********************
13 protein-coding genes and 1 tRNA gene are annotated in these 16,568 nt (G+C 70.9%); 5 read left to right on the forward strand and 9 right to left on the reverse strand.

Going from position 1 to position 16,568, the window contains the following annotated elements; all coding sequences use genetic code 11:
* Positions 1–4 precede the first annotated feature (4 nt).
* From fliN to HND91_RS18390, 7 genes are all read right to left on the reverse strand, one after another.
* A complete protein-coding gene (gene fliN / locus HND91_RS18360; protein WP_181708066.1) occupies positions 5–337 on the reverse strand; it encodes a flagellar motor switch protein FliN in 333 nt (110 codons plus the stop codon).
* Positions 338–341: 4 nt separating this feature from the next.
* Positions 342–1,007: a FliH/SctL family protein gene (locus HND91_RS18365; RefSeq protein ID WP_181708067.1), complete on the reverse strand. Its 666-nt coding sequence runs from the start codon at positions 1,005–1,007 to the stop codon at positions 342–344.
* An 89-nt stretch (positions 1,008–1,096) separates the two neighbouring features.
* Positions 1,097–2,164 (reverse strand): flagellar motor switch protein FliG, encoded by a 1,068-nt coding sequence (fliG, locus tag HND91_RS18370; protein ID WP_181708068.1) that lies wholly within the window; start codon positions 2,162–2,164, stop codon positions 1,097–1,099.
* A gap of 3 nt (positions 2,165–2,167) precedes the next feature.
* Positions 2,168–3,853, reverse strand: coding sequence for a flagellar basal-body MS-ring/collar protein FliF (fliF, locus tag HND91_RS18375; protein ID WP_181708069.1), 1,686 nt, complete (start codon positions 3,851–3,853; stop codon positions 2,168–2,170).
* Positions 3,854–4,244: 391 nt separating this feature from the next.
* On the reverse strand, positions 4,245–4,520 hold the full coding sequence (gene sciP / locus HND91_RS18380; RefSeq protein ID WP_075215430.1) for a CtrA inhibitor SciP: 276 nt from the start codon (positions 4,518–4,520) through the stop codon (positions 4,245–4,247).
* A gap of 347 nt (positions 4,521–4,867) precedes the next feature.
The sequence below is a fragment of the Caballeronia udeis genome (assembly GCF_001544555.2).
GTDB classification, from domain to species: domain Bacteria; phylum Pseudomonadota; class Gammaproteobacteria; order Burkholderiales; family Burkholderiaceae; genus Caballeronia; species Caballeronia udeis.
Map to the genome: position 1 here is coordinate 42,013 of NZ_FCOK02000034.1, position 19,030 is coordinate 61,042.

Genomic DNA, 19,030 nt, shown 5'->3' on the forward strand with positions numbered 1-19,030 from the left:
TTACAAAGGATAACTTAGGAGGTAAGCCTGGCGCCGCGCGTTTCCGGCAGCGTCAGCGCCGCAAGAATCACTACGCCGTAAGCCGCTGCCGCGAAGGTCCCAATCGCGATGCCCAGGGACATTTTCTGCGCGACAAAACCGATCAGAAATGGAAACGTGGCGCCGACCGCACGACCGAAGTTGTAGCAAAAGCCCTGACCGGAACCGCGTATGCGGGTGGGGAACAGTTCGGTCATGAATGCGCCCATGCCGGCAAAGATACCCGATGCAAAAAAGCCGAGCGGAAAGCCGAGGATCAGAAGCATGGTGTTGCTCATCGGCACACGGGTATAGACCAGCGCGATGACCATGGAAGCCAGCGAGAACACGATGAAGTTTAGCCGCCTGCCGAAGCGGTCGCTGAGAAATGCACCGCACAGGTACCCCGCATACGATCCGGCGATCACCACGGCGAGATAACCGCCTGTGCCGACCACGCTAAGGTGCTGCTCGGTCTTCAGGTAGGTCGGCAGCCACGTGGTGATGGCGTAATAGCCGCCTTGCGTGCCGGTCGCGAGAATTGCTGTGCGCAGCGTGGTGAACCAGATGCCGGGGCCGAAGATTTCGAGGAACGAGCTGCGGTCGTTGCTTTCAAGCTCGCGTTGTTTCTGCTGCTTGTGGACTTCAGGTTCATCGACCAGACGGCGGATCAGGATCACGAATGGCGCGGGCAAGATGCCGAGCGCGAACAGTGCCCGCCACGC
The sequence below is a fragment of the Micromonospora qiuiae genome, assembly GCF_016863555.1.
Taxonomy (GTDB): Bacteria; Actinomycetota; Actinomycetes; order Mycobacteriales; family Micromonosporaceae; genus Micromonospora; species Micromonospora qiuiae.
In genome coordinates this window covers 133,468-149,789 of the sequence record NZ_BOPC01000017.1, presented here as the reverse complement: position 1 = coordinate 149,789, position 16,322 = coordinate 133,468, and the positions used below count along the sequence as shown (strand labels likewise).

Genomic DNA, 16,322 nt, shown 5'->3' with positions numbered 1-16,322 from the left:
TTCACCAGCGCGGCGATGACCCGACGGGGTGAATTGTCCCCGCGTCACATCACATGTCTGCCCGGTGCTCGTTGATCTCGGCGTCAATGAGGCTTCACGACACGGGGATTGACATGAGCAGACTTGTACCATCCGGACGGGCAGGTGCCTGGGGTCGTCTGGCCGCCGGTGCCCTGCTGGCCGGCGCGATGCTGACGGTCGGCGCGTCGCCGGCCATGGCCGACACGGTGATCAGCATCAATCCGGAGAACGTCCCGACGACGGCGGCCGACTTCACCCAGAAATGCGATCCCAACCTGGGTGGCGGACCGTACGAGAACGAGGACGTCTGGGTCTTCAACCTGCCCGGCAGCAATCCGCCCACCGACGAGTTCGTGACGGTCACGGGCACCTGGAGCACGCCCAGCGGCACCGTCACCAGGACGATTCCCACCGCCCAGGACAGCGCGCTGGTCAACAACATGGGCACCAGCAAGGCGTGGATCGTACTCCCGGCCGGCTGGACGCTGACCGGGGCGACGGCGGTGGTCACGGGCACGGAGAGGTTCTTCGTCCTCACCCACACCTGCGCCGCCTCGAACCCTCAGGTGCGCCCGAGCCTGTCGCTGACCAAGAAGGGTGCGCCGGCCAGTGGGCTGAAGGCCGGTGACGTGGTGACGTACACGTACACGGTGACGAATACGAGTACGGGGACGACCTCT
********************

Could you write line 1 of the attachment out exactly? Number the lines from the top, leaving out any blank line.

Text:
13 protein-coding genes and 1 tRNA gene are annotated in these 16,568 nt (G+C 70.9%); 5 read left to right on the forward strand and 9 right to left on the reverse strand.